Dark City (1950)
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Charlton Heston does a good tough guy with emotional baggage. It makes me wish he'd done more movies in the film noir mold. "Dark City" makes use of noir conventions, but its tone softens after an hour. And being pursued by a homicidal maniac is prosaic by film noir standards. It could be said that Danny is being pursued by his conscience, but that is even further from noir themes. Pop culture critic Carl Macek remarked that "Dark City is a vision of the noir world without the emphasis of the noir ethos." That about says it. It's a solid thriller that's intermittently noir. Heston is a strong presence. Lizabeth Scott gets to sing a lot but Fran is beneath her talents. Beautiful Viveca Lindfors plays a modestly-attired widow. And Jack Webb is always spot-on as a small-time creep. The print and sound on the 2010 Olive Films DVD are good. No subtitles or bonus features.
This "Dark City" is about crime lords in the 1940s, a card game, some lost money, a double cross, a dame and some other stuff. It doesn't have a great script. Heston was 25 when this film was released; it was his first major film. Far from being an ingenue or a beginner, he exhibits all the same electric charm and animal attraction that made him a leading man in films as varied as Ben-Hur, Airport 75, El Cid, Planet of the Apes, The Ten Commandments and Soylent Green for more than then next half-century.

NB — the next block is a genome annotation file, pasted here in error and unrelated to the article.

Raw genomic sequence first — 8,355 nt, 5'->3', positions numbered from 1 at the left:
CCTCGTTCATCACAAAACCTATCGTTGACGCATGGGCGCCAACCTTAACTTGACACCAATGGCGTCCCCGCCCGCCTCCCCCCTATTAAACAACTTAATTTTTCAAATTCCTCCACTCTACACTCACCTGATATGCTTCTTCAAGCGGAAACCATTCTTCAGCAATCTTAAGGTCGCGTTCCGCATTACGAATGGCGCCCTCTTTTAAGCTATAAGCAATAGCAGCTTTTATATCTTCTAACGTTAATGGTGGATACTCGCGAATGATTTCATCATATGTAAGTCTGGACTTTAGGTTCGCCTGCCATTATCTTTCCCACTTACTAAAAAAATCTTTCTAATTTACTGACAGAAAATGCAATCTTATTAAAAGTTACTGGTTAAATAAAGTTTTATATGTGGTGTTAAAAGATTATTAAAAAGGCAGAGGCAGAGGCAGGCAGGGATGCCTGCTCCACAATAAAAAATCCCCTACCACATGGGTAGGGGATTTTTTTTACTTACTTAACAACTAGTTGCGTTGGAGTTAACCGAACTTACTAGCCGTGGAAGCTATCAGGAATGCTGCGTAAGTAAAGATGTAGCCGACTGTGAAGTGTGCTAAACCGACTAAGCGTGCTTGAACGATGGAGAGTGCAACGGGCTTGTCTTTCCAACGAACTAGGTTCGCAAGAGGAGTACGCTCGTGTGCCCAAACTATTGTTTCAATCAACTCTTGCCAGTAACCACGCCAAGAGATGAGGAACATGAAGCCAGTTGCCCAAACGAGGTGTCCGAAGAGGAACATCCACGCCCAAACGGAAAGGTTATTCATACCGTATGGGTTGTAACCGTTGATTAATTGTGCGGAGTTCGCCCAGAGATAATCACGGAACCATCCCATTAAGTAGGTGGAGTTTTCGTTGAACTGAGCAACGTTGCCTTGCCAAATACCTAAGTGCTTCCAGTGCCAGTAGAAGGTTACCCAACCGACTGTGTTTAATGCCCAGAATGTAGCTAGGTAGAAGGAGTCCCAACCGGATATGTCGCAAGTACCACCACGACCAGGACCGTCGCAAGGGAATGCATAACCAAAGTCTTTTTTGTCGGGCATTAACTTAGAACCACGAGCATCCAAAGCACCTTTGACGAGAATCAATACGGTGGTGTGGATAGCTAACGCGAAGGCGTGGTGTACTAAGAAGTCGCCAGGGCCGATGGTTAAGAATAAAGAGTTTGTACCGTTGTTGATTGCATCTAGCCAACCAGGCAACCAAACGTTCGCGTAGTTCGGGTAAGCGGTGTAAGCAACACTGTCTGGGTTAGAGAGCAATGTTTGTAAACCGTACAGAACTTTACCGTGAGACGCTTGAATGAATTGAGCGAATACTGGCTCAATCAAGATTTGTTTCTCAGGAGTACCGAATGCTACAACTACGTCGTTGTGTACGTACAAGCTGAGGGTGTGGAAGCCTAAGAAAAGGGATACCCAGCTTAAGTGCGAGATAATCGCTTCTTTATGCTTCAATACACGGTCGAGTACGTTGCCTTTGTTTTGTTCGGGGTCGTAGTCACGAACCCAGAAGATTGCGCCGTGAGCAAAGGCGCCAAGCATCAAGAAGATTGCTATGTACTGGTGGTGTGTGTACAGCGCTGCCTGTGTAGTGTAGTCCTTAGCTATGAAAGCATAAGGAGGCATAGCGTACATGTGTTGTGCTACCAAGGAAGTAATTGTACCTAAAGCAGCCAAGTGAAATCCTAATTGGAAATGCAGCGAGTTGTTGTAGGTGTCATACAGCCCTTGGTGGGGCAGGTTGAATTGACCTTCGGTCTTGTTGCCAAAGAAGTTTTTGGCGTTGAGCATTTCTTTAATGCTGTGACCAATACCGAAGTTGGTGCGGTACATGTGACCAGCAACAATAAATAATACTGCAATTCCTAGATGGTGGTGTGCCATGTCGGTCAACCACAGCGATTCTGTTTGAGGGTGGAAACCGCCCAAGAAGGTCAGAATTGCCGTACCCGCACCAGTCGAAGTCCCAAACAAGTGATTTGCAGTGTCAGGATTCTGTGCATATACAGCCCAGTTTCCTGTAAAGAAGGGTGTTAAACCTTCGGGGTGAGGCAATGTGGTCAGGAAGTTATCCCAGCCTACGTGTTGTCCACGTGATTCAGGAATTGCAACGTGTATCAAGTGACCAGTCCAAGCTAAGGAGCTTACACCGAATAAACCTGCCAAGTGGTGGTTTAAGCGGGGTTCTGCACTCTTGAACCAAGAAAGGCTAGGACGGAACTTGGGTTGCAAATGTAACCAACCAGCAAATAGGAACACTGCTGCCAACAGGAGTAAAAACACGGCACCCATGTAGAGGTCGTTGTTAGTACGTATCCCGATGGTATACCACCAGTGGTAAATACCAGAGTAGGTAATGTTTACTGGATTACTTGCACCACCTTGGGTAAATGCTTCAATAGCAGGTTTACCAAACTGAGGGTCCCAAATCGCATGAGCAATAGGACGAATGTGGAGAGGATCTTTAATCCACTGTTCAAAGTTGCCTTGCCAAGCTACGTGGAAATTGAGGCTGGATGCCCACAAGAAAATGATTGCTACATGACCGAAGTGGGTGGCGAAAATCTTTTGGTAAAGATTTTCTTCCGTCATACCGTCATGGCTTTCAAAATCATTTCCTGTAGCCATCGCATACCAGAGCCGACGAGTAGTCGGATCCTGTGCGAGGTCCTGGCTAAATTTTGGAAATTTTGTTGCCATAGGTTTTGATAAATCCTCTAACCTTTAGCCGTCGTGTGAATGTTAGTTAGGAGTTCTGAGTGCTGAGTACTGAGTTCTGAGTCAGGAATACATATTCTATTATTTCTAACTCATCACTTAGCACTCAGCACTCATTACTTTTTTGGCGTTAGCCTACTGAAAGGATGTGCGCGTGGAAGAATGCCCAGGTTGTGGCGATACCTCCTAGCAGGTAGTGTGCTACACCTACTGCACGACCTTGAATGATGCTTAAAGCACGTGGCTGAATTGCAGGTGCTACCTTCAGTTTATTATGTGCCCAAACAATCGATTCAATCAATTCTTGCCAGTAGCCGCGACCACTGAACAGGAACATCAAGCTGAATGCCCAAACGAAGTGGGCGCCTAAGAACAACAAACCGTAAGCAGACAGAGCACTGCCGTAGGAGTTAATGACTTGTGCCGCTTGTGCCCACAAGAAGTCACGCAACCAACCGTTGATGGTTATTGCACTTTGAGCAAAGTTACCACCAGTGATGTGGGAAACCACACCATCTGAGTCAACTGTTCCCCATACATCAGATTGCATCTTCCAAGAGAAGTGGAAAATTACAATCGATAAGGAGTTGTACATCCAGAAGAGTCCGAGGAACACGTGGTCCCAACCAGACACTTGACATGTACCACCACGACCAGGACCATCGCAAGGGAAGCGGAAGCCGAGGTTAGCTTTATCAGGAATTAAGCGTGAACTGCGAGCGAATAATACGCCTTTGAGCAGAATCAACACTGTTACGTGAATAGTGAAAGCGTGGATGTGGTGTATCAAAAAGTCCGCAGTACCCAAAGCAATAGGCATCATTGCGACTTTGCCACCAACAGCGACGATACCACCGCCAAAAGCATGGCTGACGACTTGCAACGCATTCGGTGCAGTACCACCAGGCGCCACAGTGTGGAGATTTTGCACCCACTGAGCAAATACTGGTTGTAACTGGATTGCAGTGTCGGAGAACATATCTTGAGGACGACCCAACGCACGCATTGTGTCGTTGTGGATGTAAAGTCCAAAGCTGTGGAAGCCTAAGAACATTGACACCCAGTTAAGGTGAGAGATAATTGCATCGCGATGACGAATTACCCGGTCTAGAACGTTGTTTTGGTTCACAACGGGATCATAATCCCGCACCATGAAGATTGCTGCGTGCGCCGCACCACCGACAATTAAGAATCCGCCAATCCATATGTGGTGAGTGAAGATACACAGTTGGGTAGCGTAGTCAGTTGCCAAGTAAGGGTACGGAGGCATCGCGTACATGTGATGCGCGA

Heston is aided here by some of the best character actors of the 1950s -- Harry Morgan and Jack Webb, who went on to stardom in television's "Dragnet" series -- as well as Ed Begley and Don DeFore. It isn't the greatest revenge movie ever made but Heston is dynamite, as always, as he rivets viewer attention in every scene. One of the best is the opening credit with Heston walking into the frame. Dynamite! Thanks for finally bringing this gem back to us!
At first Charlton Heston may seem out of place here as a gray character at the center of a film noir, but he carries the role admirably. Dean Jagger is the police captain that introduces himself as head of vice but for some reason gets involved in first the suicide of the guy the gamblers took, and then in the murder cases of the gamblers. It's very strange though that he keeps dragging Heston's character downtown just to tell him he's doomed to die at the violent hands of the rampaging murderer - and then seems to do nothing about it other than to taunt him. You'll see several actors playing against their normal type here including Jack Webb as one of the gamblers that is at first a bully full of bravado turned to quivering coward as the killer closes in, and Harry Morgan as an ex-soldier turned simple by something that happened in WWII that is never explained.
Only one thing is a bit annoying in this film - for some reason the makers of this film seem to think Lizabeth Scott's nightclub singing is some kind of treat for the audience.Read more ›
Most Recent Customer Reviews
Meh... The two stars only because my favorite leading man Mr. Heston starred in it. I tired quickly of miss Scott's lip synching.. Plot not textured nor suspenseful... Read morePublished 2 months ago by K. Mountjoy
Odd, well written and acted movie, Lizbeth is not a bad girl in this one. She usually is.Published 3 months ago by maryam wade
ROCK SOLID CRIME PICTURE WITH BENEFIT OF WM. DIETERLE,S TYPICAL CRISP STYLE....THIS IS A FINE FILM WITH ELIZABETH SCOTT AT HER UNIQUE BEST.WELL SHOT NOIR EYE CANDY.Published 10 months ago by dadaloco